KU to replace its unique handwritten degrees with computerized copies


The Karachi University Pakistan has decided to replace handwritten degrees with computerized documents from now onwards. 

Karachi University holds the unique legacy of awarding degrees composed by calligraphers in Urdu. It is the only institute to do so in Pakistan. Instead of typewriters, professional calligraphers are hired to compose the degrees of students from all programs. The prestigious university was founded in 1951 and it has been around seventy years that the degrees were awarded in the handwritten format. However, the demand of time has made it to take this hard decision and bring an end to this unique legacy.

In a recent meeting at Karachi University, it was established that the decision has to be implemented as soon as possible. Apparently, the Ph.D. degrees and the degrees of other professional courses will be continued in the same old format. This means that the bachelor’s and master’s students receiving their degrees in the future will not be able to be a part of this artistic tradition.

The reason why the university has taken this decision is an increasing number of students. It is hard to write all the degrees when you have to provide over 300 degrees in a day. KU hires calligraphers who write this beautiful text with fountain pens and cut-nib pens dipping them in the inkwell. It is indeed an art but it takes time that students don’t want to wait for. Moreover, it is also the demand of the Higher education Commission of Pakistan (HEC) to produce computerized copies.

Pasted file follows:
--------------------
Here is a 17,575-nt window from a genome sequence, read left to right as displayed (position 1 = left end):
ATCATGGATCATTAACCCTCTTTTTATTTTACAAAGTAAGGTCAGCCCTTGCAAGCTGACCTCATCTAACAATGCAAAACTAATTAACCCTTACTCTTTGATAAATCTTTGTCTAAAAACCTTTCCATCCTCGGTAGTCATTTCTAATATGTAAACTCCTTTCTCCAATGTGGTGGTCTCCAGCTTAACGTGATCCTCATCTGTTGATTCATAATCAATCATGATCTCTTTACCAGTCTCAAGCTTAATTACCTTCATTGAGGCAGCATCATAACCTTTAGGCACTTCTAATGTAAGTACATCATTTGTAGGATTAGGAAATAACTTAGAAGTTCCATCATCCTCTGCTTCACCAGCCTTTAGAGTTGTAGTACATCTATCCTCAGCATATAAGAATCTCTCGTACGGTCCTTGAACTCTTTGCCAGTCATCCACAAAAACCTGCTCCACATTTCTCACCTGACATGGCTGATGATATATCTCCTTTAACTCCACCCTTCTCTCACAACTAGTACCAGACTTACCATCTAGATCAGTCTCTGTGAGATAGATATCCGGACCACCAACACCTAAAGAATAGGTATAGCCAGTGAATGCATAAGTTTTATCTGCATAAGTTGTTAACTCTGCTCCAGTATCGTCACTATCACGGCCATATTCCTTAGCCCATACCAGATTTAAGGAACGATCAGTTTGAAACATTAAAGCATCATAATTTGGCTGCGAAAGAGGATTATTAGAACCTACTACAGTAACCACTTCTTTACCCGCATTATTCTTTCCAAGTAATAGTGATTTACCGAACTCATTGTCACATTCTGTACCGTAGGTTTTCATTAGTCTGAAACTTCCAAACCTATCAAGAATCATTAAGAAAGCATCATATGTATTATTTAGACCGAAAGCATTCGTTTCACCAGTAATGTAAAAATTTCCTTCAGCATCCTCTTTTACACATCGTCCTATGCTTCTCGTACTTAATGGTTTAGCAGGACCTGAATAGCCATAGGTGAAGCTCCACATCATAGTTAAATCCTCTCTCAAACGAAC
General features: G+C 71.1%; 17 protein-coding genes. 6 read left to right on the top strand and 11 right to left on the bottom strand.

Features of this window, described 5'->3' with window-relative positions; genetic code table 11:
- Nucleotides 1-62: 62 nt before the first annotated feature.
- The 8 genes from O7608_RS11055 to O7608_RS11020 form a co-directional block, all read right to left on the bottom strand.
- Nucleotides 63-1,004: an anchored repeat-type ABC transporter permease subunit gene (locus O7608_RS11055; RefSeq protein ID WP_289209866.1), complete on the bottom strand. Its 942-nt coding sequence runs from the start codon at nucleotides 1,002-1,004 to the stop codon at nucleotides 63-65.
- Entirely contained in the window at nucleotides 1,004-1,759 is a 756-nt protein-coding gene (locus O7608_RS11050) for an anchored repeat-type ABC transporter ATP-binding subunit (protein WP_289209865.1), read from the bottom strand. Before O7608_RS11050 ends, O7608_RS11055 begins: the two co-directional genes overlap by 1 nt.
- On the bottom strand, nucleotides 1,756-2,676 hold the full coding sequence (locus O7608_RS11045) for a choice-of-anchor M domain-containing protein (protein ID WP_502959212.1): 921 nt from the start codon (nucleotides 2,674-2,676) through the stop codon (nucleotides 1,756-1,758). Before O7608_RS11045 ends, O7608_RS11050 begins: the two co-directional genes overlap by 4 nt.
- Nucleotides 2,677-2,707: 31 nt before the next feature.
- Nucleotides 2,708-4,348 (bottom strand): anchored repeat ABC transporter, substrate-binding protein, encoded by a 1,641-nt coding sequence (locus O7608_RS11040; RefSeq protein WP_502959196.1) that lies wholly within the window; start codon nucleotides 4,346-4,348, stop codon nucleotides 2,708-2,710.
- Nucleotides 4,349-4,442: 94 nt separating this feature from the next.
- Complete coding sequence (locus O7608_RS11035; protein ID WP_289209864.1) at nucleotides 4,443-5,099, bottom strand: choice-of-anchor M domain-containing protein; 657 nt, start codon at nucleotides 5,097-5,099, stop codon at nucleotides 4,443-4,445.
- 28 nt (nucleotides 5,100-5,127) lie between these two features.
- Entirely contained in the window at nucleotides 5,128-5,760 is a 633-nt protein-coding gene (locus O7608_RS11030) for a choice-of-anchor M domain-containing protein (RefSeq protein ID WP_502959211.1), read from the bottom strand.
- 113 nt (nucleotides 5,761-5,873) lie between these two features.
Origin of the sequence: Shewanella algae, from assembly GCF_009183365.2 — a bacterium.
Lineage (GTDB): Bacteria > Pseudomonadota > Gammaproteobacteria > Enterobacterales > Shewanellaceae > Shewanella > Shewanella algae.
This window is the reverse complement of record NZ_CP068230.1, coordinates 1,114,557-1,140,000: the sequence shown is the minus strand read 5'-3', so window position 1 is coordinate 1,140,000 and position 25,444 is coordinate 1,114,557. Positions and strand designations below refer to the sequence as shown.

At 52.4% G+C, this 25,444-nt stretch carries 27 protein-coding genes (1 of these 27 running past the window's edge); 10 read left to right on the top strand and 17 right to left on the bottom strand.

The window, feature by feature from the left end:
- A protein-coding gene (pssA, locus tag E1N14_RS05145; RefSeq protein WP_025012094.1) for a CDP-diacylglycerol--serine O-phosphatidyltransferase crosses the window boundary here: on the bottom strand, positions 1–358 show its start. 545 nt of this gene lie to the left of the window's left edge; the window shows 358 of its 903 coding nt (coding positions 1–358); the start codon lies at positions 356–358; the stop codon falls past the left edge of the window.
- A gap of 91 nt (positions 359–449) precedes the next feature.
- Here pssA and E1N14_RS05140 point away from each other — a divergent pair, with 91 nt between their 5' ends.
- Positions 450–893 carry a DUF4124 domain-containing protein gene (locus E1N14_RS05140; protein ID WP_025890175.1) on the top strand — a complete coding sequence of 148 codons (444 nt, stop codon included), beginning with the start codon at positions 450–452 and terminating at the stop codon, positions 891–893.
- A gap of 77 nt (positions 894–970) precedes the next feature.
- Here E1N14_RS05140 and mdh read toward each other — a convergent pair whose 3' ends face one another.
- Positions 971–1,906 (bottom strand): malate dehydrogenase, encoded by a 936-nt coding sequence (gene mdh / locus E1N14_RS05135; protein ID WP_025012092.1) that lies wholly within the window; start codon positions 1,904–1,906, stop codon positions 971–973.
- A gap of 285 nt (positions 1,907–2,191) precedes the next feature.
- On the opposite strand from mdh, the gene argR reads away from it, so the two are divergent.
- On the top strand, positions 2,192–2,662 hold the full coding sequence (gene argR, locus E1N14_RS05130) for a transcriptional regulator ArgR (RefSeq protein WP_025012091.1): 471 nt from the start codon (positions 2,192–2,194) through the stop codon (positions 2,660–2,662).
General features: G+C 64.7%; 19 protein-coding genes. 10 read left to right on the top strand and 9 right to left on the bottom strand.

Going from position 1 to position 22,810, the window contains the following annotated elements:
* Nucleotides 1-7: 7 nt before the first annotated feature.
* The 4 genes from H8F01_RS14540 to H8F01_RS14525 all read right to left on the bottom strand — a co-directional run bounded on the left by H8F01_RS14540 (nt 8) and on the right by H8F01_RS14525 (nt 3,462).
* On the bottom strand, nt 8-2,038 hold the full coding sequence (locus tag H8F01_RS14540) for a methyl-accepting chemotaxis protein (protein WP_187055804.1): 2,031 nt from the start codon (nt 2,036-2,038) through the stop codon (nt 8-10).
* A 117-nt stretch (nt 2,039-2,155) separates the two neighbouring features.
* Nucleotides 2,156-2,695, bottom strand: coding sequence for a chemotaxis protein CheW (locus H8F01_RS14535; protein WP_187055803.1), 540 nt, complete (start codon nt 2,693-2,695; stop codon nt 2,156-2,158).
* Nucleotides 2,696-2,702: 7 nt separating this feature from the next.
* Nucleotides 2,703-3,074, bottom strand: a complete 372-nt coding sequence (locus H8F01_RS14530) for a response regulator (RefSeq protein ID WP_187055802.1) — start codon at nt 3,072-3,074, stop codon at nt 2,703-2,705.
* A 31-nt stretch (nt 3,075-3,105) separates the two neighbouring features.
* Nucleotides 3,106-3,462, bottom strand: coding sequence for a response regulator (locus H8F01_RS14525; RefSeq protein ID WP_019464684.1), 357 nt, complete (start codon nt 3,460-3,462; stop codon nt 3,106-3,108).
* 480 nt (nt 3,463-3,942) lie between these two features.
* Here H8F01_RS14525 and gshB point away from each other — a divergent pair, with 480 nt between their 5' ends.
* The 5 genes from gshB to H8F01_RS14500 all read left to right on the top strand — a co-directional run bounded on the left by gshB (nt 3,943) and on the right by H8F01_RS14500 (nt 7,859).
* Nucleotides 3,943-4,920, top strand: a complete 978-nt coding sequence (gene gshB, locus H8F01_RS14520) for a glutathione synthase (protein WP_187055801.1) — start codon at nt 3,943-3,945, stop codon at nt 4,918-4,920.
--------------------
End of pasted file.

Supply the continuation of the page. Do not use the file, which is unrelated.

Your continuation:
According to some sources, the university is also taking this decision because there are not a lot of qualified calligraphers in the country. The university’s degrees are printed in both English and Urdu with English text being printed and Urdu being written. However, with this new decision, the university has ordered the hiring of Urdu composers who can write using computer software. 

Some call it the end of an era and some say it the end of a splendid legacy. Controller Examination KU also presented his view against this new practice while talking to a media house. ‘I am also against computerized degrees because calligraphy makes KU’s degrees unique,’ said Dr. Syed Zafar Hussain. However, he explained that they receive around 500 applications for degree issuance in a day. He said that many students apply for urgent degrees that take a time period of one month and some for most-urgent degrees with a period of two weeks whereas, the normal period is of three months. In a situation like this, it becomes difficult to facilitate everyone with a limited workforce.

Talking about the lack of skilled calligraphers Dr. Zafar said, ‘we have been looking for qualified calligraphers for the past many years but no one has been able to meet the criteria. Therefore, continuing issuing degrees in the same format is difficult for the examination department.’ Thus, considering the increasing influx of students, the need of time, and the lack of competent calligraphers, discontinuing the traditional manner of issuing degrees sounds like the most suitable decision for Karachi University.

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